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|Low Salinity Watertlooding: Effect of Fines Migration and Ion Type on Oil Recovery
|Al-Sari hi, Abdullah
|Australian School of Petroleum
|This is a PhD thesis by publication that includes six published papers, five of which are journal papers and one is a full manuscript conference paper. The goal of this thesis is to investigate the effect of low salinity waterflooding (LSW) and salt ion type on enhancing oil recovery, which is implemented to select LSW reservoir candidates for a Wintershall Holding project. In addition, another aim of this thesis is to design a set of criteria to plan two-phase corefloods to accurately determine relative permeability by using Welge-JBN method. Low salinity water injection in oil fields has gained wide interest in the literature over the last two decades due to the fact that it is a cost-effective enhanced oil recovery technology. However, not only the mechanisms of LSW are not clearly understood, but there is some controversy around some LSW phenomena, especially fines migration, which is deemed to have the detrimental impact of formation damage in oil and gas reservoirs. This thesis focuses on the fines-migration mechanism of LSW and shows that it can be utilised to produce incremental oil using the induced formation damage in the reservoir. This study shows that micro-scale sweep efficiency is improved during low salinity waterflooding by flux diversion, that is caused by fines detachment and migration. Initially, clay particles are attached to the rock surface by electrostatic forces caused by the initial high-salinity formation water that saturates the rock. In this work, it is shown that injecting low salinity brine into the rock causes clay particles to be detached due to the weakening of electrostatic forces. As a result, fines migration results in blockage of high permeability water channels during high salinity water injection and diversion of the water flux to thin pores where residual oil is trapped. The results indicate that residual oil saturation was decreased by 5-18% in multiple low salinity coreflooding experiments with different salinity concentrations. Another part of this study investigates the effect of brine ion type on fines migration and oil recovery during LSW. It is demonstrated that having divalent ions such as calcium in the initial formation water, and the water injected into the porous media (including LSW), aids to stabilise fines due to the strong affinity and adsorption of such ions on the clay and rock surface. Deionised water injection confirms this, as hydrogen ions cannot exchange with calcium ions. This is confirmed by the fact that there are no clay particles in the effluent solution, no rise in pressure drop across the samples, and no detection of desorbed calcium ions in the Ion Chromatography results. Injection of low salinity sodium chloride solution, followed by deionised water flooding, induced desorption of the calcium ions, which then enabled clay particles to detach as a result of the weak electrostatic forces between clay and rock surface, that is caused by the sodium. This is important as it can be applied in controlling formation damage programs and preventing injectivity/production issues in oil and gas wells. Furthermore, enhanced oil recovery can also be achieved as proven by the incremental oil production observed when fines migration takes place in the two-phase flow tests due to the improved micro-scale sweep efficiency as explained above in the first part of the thesis. Moreover, a new set of criteria for coreflooding parameters to model relative permeability, for the experimental tests performed in this study, is introduced in this thesis and can, also, be applied in any two-phase flow experiments. These criteria are essential as they are needed for valid determination of relative permeability by the Welge-JBN method. They fulfil the assumption of low capillary-viscous ratio to achieve a large-scale approximation by optimising the core length and displacement rate. The numerical simulation results demonstrate that this ratio should not exceed 0.5 for the model to have valid relative permeability calculations by the Welge-JBN technique. The criteria include capillary number, precision of water-cut measurement, sampling period, and pressure measurement accuracy, which are critical to plan any coreflood tests to achieve accurate results.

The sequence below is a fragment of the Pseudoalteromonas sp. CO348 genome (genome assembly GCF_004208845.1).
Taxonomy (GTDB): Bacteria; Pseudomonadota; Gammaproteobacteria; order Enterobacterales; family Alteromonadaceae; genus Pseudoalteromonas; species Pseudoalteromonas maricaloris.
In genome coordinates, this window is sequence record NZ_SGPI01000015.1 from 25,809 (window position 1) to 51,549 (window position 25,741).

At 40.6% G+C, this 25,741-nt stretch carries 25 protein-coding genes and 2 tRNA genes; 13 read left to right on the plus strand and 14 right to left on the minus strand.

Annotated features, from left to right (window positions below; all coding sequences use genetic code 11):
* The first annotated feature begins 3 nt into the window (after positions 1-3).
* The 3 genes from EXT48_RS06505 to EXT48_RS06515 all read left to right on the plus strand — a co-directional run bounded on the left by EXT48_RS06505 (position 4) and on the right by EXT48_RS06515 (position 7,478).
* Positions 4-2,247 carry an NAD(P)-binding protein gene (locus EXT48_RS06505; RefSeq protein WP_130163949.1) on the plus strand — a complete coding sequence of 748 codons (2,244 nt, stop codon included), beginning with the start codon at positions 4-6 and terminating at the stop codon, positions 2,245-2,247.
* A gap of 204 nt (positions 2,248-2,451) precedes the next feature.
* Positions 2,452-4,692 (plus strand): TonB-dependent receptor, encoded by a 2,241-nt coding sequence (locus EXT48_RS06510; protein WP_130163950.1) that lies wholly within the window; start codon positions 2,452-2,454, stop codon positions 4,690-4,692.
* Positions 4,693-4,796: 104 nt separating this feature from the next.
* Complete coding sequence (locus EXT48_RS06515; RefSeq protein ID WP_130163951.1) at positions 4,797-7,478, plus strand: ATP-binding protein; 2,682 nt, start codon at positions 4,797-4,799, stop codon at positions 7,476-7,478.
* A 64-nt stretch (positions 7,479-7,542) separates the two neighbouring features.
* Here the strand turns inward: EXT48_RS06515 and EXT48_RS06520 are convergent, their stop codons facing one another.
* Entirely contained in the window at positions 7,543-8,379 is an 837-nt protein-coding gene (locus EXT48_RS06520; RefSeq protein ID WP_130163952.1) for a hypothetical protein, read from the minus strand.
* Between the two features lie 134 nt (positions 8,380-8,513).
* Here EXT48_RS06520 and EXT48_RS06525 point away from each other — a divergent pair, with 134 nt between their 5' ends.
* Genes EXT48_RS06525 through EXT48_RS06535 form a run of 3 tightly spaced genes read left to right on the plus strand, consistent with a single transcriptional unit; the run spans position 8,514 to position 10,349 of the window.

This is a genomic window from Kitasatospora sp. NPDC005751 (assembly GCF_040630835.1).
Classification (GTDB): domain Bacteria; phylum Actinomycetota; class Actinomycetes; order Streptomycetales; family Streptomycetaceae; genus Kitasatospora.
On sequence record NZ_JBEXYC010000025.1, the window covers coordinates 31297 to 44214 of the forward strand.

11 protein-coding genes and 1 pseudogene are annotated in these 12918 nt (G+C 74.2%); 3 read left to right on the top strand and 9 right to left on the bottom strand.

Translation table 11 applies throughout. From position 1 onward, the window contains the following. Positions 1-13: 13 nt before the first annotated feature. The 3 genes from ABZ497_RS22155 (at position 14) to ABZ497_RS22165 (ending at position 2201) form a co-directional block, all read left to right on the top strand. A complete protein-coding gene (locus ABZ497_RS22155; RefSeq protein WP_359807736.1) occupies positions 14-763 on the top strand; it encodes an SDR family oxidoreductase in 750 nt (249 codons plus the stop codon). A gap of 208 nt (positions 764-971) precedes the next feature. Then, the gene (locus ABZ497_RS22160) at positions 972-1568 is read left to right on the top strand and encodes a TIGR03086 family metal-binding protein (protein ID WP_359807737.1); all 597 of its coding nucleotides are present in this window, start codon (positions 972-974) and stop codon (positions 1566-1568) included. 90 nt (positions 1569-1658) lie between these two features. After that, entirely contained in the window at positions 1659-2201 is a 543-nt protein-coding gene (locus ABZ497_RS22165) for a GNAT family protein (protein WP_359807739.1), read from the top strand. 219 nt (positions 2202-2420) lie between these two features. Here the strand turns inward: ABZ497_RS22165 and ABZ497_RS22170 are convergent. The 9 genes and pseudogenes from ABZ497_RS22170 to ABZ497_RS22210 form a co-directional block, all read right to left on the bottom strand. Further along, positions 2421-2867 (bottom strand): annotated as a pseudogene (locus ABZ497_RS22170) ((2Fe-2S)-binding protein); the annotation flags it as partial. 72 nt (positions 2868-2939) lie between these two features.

|Thesis (Ph.D.) -- University of Adelaide, Australian School of Petroleum (ASP), 2019
|Low salinity waterflooding
enhanced oil recovery
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